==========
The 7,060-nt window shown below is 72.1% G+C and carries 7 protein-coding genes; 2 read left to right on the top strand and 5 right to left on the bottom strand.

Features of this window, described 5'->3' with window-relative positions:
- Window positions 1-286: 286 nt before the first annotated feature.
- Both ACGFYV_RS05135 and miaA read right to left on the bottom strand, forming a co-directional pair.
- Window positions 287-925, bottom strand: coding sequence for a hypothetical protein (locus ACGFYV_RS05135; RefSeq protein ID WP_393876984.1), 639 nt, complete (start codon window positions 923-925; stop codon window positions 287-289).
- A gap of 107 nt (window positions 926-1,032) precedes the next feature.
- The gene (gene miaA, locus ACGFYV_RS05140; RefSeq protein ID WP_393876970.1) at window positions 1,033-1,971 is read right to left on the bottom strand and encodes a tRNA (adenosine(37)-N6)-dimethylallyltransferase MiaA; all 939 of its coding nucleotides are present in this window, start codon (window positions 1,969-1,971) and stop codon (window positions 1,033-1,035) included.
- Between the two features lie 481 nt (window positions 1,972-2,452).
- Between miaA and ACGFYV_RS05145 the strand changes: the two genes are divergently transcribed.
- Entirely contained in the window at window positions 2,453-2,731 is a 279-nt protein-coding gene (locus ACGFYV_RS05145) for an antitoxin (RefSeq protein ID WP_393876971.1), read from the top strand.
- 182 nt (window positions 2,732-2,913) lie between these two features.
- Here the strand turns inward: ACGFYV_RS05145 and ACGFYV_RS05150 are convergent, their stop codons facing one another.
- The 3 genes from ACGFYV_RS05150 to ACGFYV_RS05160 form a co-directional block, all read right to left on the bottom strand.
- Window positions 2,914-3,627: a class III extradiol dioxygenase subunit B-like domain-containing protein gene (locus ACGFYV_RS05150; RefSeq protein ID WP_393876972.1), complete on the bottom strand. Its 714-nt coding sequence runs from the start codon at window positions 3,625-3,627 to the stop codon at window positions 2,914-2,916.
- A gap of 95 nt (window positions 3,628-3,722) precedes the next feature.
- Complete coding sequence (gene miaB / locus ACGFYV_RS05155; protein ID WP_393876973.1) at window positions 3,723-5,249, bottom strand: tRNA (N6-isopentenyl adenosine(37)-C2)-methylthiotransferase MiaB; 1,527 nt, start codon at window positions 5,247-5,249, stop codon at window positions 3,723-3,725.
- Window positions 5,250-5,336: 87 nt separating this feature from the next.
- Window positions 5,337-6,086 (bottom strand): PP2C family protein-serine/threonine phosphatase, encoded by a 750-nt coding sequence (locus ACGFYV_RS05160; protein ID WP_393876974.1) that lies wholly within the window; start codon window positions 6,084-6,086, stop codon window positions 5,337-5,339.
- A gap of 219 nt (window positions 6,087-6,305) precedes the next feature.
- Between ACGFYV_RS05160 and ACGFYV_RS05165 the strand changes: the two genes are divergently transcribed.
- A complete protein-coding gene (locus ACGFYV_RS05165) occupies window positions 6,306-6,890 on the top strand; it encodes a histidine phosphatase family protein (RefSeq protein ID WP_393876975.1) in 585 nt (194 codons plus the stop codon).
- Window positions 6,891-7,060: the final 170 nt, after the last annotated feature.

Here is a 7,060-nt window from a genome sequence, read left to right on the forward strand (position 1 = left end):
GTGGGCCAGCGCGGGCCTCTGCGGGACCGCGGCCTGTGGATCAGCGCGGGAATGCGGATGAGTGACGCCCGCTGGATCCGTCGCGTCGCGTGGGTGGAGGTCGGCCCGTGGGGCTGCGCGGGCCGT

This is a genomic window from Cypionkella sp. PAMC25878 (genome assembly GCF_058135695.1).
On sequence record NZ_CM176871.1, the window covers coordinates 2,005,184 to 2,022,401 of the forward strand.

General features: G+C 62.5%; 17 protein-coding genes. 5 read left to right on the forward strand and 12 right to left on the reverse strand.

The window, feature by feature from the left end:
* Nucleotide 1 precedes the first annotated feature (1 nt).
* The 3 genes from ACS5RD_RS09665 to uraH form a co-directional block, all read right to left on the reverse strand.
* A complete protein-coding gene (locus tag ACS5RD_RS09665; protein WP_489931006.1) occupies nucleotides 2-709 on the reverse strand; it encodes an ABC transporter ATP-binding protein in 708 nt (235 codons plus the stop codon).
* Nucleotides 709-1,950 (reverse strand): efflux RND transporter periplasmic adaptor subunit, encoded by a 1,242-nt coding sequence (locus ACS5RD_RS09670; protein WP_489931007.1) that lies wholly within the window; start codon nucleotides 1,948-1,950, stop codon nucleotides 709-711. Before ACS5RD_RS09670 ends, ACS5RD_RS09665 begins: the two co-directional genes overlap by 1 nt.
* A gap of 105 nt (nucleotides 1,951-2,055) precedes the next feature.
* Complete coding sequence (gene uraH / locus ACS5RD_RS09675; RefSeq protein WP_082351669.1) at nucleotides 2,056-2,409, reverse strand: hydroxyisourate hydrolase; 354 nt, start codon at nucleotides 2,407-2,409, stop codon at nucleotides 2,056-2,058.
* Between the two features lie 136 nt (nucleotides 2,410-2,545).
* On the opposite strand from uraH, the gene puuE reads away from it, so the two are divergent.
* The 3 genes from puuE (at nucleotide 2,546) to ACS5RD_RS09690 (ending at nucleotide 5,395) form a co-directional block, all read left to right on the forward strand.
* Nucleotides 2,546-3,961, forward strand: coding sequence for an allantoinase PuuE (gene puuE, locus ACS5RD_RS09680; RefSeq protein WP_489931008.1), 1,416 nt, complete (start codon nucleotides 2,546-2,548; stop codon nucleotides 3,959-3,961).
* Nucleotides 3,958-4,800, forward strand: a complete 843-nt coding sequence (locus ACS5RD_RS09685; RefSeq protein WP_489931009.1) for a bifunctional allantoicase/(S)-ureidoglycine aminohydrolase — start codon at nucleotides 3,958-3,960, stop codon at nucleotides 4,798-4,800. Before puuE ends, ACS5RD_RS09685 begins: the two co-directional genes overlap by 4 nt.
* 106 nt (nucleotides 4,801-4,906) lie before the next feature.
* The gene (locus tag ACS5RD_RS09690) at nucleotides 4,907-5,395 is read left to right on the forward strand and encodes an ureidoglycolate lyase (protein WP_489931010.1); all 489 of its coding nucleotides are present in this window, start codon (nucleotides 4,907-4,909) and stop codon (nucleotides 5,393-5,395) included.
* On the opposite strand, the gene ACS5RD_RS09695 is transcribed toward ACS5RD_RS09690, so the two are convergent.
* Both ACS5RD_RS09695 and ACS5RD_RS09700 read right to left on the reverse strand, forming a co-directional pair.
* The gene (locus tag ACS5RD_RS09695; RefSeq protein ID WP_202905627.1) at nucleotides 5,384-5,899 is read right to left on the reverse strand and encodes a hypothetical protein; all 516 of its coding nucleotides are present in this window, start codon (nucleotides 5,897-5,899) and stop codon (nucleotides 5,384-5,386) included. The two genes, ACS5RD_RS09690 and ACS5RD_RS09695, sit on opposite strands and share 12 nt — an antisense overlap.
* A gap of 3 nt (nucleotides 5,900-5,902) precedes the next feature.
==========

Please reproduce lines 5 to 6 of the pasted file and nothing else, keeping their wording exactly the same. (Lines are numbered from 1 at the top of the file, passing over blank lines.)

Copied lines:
- Window positions 287-925, bottom strand: coding sequence for a hypothetical protein (locus ACGFYV_RS05135; RefSeq protein ID WP_393876984.1), 639 nt, complete (start codon window positions 923-925; stop codon window positions 287-289).
- A gap of 107 nt (window positions 926-1,032) precedes the next feature.